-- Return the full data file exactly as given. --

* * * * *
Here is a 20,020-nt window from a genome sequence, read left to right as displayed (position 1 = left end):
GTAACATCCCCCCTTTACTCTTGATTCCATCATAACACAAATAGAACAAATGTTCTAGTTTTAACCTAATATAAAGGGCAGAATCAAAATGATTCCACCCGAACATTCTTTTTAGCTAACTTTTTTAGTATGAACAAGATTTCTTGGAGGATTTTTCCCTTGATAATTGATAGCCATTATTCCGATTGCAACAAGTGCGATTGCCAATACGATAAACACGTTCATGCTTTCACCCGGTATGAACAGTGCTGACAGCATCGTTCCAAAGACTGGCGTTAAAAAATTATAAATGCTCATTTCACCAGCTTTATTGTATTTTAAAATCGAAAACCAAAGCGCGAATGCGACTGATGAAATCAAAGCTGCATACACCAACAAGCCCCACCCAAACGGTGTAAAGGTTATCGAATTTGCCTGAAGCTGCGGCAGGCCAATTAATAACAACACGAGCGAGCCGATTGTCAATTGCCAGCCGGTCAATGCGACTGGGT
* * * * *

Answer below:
Here is a 20,020-nt window from a genome sequence, read left to right as displayed (position 1 = left end):
GTAACATCCCCCCTTTACTCTTGATTCCATCATAACACAAATAGAACAAATGTTCTAGTTTTAACCTAATATAAAGGGCAGAATCAAAATGATTCCACCCGAACATTCTTTTTAGCTAACTTTTTTAGTATGAACAAGATTTCTTGGAGGATTTTTCCCTTGATAATTGATAGCCATTATTCCGATTGCAACAAGTGCGATTGCCAATACGATAAACACGTTCATGCTTTCACCCGGTATGAACAGTGCTGACAGCATCGTTCCAAAGACTGGCGTTAAAAAATTATAAATGCTCATTTCACCAGCTTTATTGTATTTTAAAATCGAAAACCAAAGCGCGAATGCGACTGATGAAATCAAAGCTGCATACACCAACAAGCCCCACCCAAACGGTGTAAAGGTTATCGAATTTGCCTGAAGCTGCGGCAGGCCAATTAATAACAACACGAGCGAGCCGATTGTCAATTGCCAGCCGGTCAATGCGACTGGGT